1. Contrary to Mother’s claim, the evidence before the trial court was sufficient to support its factual finding that DCF made reasonable efforts to reunify. The evidence before the court included: DCF’s referral to mental health services; supervised, in-person visitation in Connecticut; referrals to agencies to assist her with housing, immigration and employment issues; DCF’s continual efforts to contact Mother after she had left the state; DCF’s offers to pay for mental health treatment outside of Connecticut; and its encouragement to communicate with the child’s therapist. Moreover, although some of DCF’s efforts to assist Mother with housing and employment were unsuccessful due to her immigration status, DCF was persistent in making referrals for her to assistive services, and made reasonable efforts under the circumstances of this case.  Furthermore, it was reasonable, under the circumstances, for DCF to defer providing some services to Mother until she addressed her own mental health issues, and, when DCF arranged for the child’s therapist to provide such services to Mother, she specifically declined.
  2. The Court here declined to address Mother’s unpreserved claim that the trial court erred in finding that DCF was not required to make reasonable efforts to reunify pursuant to statute (§ 17a-111b (a) (2)), which she claimed was unconstitutional, as this Court concluded that the trial court properly found that DCF had made reasonable efforts to reunify. Connecticut courts follow the basic judicial duty to avoid unnecessary determinations of constitutional questions.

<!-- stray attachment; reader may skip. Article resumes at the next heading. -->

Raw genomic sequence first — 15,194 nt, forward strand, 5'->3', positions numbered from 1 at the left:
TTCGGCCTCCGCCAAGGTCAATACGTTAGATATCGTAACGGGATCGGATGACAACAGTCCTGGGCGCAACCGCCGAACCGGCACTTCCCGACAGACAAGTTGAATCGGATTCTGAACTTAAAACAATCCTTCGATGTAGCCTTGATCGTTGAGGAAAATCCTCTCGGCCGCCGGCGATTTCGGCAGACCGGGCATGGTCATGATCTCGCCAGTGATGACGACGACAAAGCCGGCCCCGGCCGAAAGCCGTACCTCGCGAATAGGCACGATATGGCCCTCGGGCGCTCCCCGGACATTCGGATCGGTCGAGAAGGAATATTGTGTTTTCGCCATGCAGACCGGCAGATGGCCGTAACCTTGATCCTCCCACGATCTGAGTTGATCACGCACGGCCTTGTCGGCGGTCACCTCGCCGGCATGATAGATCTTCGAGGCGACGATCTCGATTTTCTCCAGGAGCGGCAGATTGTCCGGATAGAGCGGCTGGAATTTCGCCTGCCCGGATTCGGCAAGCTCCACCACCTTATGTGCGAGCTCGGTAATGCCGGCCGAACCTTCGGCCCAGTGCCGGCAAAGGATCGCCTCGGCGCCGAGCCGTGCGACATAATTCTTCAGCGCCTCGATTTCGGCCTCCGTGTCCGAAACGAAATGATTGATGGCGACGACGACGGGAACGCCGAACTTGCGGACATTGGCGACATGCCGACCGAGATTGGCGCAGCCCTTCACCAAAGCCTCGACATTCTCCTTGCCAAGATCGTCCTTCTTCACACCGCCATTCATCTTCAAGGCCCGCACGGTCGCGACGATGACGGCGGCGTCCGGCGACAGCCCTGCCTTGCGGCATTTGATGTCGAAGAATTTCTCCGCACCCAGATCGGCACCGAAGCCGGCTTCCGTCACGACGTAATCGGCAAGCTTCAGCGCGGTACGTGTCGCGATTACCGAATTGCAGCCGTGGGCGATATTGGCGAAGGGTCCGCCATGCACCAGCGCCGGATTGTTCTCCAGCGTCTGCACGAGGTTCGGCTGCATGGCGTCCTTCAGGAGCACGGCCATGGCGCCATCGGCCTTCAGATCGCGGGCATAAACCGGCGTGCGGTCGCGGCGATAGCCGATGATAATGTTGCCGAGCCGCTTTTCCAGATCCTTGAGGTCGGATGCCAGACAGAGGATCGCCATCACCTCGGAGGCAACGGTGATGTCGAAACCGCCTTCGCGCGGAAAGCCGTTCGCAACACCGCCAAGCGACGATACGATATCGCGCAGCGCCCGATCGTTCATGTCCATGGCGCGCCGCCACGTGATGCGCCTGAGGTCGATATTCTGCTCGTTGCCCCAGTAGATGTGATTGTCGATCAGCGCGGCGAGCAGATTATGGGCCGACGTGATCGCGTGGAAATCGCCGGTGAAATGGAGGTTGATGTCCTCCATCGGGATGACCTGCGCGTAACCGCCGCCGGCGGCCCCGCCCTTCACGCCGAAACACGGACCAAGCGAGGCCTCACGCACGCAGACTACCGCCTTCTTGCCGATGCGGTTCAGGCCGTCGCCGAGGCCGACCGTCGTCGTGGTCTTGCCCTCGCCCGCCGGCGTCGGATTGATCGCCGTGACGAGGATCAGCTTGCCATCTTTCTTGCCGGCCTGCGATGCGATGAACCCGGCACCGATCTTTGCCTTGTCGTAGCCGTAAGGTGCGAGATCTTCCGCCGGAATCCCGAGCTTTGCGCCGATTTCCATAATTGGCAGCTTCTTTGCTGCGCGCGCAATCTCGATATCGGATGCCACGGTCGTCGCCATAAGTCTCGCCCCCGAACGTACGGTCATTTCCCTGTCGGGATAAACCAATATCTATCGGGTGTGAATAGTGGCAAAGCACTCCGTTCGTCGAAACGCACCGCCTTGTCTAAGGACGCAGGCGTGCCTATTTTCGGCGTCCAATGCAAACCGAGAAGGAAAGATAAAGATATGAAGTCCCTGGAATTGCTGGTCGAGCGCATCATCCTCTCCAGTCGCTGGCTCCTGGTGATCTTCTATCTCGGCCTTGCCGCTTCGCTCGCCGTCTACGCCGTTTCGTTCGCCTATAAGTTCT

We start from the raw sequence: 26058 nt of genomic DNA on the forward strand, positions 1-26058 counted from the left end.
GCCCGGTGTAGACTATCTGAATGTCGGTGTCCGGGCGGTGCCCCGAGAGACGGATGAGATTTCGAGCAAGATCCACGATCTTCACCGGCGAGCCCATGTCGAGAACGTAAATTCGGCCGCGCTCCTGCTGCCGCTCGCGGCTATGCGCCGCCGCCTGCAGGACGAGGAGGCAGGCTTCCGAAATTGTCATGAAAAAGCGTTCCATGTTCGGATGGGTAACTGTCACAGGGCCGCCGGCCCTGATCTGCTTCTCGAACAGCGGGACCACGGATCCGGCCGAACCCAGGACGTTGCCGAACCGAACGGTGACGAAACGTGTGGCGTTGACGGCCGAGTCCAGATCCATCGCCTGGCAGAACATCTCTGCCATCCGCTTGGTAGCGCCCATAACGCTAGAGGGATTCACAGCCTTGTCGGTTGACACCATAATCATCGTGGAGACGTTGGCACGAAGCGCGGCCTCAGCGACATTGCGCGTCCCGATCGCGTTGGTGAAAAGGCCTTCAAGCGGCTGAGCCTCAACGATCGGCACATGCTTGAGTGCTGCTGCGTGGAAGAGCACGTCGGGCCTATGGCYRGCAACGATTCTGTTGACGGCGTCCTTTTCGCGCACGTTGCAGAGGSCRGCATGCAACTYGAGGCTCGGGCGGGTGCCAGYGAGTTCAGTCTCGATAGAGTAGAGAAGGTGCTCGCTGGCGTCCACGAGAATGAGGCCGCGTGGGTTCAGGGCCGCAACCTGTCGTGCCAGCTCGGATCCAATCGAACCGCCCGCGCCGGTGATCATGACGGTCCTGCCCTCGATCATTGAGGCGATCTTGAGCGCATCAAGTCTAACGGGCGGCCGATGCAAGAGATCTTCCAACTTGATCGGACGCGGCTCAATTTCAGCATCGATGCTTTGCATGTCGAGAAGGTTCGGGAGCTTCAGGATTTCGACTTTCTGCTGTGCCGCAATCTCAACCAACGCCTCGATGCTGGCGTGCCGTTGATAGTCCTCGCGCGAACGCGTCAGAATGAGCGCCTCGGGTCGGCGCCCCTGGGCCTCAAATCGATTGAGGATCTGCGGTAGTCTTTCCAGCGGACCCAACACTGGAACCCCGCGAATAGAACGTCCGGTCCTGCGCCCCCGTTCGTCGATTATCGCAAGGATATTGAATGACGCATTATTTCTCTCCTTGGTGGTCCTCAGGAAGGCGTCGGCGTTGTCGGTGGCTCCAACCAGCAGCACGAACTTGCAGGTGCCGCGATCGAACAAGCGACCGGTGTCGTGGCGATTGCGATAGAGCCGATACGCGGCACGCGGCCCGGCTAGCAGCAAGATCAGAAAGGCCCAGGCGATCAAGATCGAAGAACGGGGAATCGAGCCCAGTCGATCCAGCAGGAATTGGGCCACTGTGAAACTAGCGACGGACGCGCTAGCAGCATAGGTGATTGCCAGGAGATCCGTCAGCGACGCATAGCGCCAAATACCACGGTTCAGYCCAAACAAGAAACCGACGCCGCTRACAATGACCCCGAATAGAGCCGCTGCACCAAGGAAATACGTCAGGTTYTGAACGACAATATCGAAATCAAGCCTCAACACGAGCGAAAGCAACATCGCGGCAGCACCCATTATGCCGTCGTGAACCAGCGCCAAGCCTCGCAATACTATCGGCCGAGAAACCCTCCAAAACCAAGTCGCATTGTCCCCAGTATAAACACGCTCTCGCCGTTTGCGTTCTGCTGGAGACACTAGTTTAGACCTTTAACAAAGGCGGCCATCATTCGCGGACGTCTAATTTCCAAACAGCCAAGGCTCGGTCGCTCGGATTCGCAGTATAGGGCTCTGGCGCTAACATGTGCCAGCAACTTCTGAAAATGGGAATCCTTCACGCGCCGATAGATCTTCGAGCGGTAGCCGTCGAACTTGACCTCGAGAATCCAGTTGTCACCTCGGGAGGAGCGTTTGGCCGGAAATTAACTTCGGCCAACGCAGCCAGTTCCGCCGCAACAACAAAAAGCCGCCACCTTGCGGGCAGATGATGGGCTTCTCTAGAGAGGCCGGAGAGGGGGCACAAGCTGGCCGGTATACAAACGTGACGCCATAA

3. Mother could not prevail on her claim that the evidence was insufficient to support the trial court’s finding that she had failed to reach the requisite degree of rehabilitation to assume a responsible position in the child’s life.
  4. Although the court made findings that Mother had successfully addressed housing, employment, and mental health issues regarding her ability to care for the child, additional evidence, including testimony from the child’s therapist about Mother’s limited involvement and participation in the child’s treatment, and her shortcomings in addressing the child’s attachment issues, supported the court’s subordinate findings.